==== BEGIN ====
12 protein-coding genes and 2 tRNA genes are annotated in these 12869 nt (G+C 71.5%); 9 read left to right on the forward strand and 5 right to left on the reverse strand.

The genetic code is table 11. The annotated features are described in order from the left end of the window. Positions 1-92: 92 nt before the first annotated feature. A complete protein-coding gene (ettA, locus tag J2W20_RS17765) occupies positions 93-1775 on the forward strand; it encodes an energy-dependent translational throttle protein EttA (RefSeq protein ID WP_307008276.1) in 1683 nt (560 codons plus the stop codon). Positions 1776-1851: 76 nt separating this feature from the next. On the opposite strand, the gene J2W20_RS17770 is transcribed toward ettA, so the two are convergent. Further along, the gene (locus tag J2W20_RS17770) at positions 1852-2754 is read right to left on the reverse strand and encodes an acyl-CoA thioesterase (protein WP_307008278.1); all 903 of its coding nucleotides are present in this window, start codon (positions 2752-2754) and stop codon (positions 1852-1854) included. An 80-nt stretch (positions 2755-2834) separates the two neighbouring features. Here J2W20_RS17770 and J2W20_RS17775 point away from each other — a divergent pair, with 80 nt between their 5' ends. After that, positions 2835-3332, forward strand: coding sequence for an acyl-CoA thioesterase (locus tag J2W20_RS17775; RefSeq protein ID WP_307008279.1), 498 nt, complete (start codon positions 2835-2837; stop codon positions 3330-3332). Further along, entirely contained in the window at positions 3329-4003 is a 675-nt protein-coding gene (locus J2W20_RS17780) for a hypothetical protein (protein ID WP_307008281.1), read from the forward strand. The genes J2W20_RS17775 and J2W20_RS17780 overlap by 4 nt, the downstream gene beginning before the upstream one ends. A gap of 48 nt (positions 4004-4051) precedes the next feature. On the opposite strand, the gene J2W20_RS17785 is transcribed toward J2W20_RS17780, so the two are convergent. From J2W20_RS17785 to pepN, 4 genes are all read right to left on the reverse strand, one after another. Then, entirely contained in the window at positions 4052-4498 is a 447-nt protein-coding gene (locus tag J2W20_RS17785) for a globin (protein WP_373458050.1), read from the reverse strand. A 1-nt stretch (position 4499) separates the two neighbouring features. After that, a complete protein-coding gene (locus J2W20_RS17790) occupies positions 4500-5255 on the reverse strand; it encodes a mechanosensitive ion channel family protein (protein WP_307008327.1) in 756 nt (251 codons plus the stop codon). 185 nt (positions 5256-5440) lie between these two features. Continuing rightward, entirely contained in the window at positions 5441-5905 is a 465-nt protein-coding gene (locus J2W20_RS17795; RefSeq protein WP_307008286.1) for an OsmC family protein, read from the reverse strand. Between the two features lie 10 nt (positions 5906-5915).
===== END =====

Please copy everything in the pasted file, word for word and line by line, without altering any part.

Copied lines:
12 protein-coding genes and 2 tRNA genes are annotated in these 12869 nt (G+C 71.5%); 9 read left to right on the forward strand and 5 right to left on the reverse strand.

The genetic code is table 11. The annotated features are described in order from the left end of the window. Positions 1-92: 92 nt before the first annotated feature. A complete protein-coding gene (ettA, locus tag J2W20_RS17765) occupies positions 93-1775 on the forward strand; it encodes an energy-dependent translational throttle protein EttA (RefSeq protein ID WP_307008276.1) in 1683 nt (560 codons plus the stop codon). Positions 1776-1851: 76 nt separating this feature from the next. On the opposite strand, the gene J2W20_RS17770 is transcribed toward ettA, so the two are convergent. Further along, the gene (locus tag J2W20_RS17770) at positions 1852-2754 is read right to left on the reverse strand and encodes an acyl-CoA thioesterase (protein WP_307008278.1); all 903 of its coding nucleotides are present in this window, start codon (positions 2752-2754) and stop codon (positions 1852-1854) included. An 80-nt stretch (positions 2755-2834) separates the two neighbouring features. Here J2W20_RS17770 and J2W20_RS17775 point away from each other — a divergent pair, with 80 nt between their 5' ends. After that, positions 2835-3332, forward strand: coding sequence for an acyl-CoA thioesterase (locus tag J2W20_RS17775; RefSeq protein ID WP_307008279.1), 498 nt, complete (start codon positions 2835-2837; stop codon positions 3330-3332). Further along, entirely contained in the window at positions 3329-4003 is a 675-nt protein-coding gene (locus J2W20_RS17780) for a hypothetical protein (protein ID WP_307008281.1), read from the forward strand. The genes J2W20_RS17775 and J2W20_RS17780 overlap by 4 nt, the downstream gene beginning before the upstream one ends. A gap of 48 nt (positions 4004-4051) precedes the next feature. On the opposite strand, the gene J2W20_RS17785 is transcribed toward J2W20_RS17780, so the two are convergent. From J2W20_RS17785 to pepN, 4 genes are all read right to left on the reverse strand, one after another. Then, entirely contained in the window at positions 4052-4498 is a 447-nt protein-coding gene (locus tag J2W20_RS17785) for a globin (protein WP_373458050.1), read from the reverse strand. A 1-nt stretch (position 4499) separates the two neighbouring features. After that, a complete protein-coding gene (locus J2W20_RS17790) occupies positions 4500-5255 on the reverse strand; it encodes a mechanosensitive ion channel family protein (protein WP_307008327.1) in 756 nt (251 codons plus the stop codon). 185 nt (positions 5256-5440) lie between these two features. Continuing rightward, entirely contained in the window at positions 5441-5905 is a 465-nt protein-coding gene (locus J2W20_RS17795; RefSeq protein WP_307008286.1) for an OsmC family protein, read from the reverse strand. Between the two features lie 10 nt (positions 5906-5915).